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A divorced janitor, a 27-year employee and the mother of a seventeen-year old son with the mental capacity of an 18-month old, fails to report for mandatory overtime one Saturday when her son’s caregiver could not work because of a sick child. She calls twice and leaves a message for her manager. She gets fired.

As I read about this woman in Reshaping the Work-Family Debate: Why Men and Class Matter by Joan Williams, I wondered what this mother’s take would be on Jonah Goldberg’s proclamation in the Los Angeles Times this spring that “Feminism as a ‘movement’ in America is largely played out. The work here is mostly done.” In a piece titled, “Taking feminism overseas” Goldberg goes on to declare that “Even the fight for “pay equity” is an argument about statistics, lagging cultural indicators and the actual choices liberated women make — to take time away from paid jobs to raise their kids (never-married women without kids earn more than men) or to work in occupations like the nonprofit sector that pay less.”

The only reason Goldberg and others can make this “choices” claim with a straight face is because the bias against women is no longer as overt as it once was– no more separate salary schedules for men and women. Much of the bias has gone underground, way underground, into our subconscious and into the unquestioned structure of our workplaces around the way men have typically worked in the past. Jobs are designed for a man who has a wife to care for family; 50-hour workweeks, mandatory overtime, inflexible schedules that can change at the last minute, and little or no sick time.

When mothers, who do still shoulder most of the responsibility for family care, find it impossible to fit this mold the resulting stories don’t sound much like “choices liberated women make.” They sound like discrimination. In fact, Williams and her colleagues at the WorkLife Law Center have documented a 400% increase in lawsuits involving family responsibilities discrimination “showing how mothers and other caregivers are pushed out of jobs they want – and need.”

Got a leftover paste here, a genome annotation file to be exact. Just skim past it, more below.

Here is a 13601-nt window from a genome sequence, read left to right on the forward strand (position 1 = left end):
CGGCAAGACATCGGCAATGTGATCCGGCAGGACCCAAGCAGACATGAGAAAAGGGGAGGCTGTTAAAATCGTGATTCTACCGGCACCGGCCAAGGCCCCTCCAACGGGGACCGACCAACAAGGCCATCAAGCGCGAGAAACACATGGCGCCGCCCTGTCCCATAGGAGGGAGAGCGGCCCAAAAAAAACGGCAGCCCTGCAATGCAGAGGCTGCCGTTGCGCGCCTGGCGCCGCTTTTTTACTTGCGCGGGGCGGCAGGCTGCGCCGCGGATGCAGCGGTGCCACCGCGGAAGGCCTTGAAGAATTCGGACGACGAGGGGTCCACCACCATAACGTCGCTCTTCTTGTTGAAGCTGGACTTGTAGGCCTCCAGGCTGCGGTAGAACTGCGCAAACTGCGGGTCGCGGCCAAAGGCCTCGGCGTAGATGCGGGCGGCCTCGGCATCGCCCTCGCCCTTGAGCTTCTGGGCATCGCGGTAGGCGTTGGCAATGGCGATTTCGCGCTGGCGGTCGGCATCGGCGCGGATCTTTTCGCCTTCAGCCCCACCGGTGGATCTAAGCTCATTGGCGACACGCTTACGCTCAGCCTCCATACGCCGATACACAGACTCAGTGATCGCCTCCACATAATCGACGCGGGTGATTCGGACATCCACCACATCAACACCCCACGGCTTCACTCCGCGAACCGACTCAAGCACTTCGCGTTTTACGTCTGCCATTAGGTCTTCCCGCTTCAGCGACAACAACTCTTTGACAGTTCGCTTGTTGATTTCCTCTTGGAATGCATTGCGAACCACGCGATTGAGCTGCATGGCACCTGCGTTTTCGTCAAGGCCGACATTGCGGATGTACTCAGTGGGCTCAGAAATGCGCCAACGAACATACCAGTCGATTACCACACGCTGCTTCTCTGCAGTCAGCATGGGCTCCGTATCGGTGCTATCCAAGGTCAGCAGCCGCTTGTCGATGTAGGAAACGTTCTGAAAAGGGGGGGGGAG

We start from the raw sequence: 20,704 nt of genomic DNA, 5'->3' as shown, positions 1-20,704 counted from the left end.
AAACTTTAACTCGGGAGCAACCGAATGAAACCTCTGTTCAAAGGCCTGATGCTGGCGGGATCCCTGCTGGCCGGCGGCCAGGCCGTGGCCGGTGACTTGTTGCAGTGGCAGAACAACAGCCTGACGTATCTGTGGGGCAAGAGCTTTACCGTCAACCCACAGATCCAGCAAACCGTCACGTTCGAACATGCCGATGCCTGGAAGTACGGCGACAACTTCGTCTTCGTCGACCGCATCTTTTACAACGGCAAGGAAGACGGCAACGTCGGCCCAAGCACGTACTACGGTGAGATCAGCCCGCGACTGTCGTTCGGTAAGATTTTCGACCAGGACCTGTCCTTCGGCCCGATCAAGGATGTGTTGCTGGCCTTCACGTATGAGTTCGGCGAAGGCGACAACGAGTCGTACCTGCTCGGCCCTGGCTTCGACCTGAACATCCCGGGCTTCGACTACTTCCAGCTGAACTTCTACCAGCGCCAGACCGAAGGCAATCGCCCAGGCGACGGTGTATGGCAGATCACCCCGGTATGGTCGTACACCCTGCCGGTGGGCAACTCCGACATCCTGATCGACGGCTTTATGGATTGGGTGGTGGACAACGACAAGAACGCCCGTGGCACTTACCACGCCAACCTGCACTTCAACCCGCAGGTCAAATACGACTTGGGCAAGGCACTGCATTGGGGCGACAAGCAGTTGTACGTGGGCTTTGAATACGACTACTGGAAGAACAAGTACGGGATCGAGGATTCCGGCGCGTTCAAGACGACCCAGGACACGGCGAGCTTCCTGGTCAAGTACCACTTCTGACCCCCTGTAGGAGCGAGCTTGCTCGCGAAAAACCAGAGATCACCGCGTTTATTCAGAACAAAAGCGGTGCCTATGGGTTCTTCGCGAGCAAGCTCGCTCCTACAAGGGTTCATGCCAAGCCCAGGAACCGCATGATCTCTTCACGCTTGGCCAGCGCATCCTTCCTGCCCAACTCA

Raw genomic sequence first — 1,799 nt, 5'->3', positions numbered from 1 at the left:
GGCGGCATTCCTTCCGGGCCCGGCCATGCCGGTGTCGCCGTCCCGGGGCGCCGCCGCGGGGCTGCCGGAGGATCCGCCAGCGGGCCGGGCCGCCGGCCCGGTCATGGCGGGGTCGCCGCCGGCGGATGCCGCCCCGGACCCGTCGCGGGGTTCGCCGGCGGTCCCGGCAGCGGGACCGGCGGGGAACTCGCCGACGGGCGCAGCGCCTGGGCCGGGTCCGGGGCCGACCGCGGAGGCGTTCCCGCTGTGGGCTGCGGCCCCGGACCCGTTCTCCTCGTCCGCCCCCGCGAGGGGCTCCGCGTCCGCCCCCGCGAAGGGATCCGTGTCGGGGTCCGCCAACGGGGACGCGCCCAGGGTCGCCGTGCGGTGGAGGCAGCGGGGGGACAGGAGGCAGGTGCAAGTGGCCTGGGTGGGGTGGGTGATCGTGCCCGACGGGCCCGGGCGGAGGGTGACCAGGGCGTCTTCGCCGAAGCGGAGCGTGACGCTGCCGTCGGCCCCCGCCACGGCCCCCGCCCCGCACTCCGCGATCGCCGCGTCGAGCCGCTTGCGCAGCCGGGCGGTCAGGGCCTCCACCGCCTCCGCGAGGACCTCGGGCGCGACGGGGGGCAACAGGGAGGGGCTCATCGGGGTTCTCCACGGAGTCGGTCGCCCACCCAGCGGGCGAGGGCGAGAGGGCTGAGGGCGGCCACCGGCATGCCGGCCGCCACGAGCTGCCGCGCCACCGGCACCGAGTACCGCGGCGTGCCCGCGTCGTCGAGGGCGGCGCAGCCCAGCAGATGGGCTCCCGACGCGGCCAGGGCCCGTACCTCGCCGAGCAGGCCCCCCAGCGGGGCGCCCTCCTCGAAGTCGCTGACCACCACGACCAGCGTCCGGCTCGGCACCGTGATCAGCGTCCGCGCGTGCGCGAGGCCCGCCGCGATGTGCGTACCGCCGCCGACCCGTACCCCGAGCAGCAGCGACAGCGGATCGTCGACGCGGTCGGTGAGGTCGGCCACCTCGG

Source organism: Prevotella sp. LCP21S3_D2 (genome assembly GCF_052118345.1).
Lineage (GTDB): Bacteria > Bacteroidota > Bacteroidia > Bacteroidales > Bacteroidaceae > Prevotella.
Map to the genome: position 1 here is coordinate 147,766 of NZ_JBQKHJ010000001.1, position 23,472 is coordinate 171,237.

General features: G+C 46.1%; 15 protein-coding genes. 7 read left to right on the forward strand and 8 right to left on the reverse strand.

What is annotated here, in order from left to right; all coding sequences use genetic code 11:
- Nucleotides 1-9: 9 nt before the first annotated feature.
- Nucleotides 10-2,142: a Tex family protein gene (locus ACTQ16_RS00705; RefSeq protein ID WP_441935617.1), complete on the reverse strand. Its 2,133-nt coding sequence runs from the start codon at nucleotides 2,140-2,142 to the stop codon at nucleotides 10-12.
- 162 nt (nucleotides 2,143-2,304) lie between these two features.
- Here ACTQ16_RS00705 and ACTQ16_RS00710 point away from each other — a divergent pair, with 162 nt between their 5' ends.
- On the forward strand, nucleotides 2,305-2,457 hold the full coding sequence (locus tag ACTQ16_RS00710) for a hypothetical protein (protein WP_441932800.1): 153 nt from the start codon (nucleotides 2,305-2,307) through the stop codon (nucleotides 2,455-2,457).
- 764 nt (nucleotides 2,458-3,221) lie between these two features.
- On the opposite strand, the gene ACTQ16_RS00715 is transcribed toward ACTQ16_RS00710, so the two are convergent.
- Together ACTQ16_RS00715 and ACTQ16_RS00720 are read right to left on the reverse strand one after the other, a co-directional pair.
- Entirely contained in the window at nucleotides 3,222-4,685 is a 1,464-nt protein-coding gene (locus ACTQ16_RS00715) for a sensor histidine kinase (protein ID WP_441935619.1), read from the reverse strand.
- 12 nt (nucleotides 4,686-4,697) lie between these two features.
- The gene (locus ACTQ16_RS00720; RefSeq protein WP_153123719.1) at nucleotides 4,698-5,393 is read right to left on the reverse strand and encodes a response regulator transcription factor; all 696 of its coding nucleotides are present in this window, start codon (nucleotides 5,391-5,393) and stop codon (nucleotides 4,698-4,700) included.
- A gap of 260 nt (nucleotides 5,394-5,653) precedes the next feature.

Multiple studies demonstrate that motherhood in particular triggers automatic bias that has a direct impact on pay and promotions. In one study, people given identical resumes that differed only in that one listed membership in the PTA and the other didn’t, the mothers were 79% less likely to be hired and 100% less likely to be promoted, and offered $11,000 less in salary. In another study, people rated businesswomen has highly competent, yet they rated the competence of housewives as comparable to the elderly, blind, “retarded,” and disabled. Bias like this is harder to see, unintentional, and far easier to dismiss as a result of mothers’ “choices” – a tactic that for all its seeming benevolence undermines women’s economic rights.

Legislation like the Paycheck Fairness Act is important not only as a punitive measure for those individuals or organizations that may consciously discriminate against women. Legislation serves to motivate organizations to create systems for hiring, evaluating and scheduling employees that control for the automatic bias that has negatively impacts women and their pay.

The upcoming 2012 elections offer an opportunity to remind everyone that even though an arbitrator reinstated this particular janitor, the work here in the U.S. to achieve pay equity and broader economic equality for women is far from done.

Kristin Maschka is the author of the LA Times Bestseller, This is Not How I Thought It Would Be: Remodeling Motherhood to Get the Lives We Want Today

This blog is part of the #HERvotes blog carnival!

Cross posted from Kristin Maschka's blog


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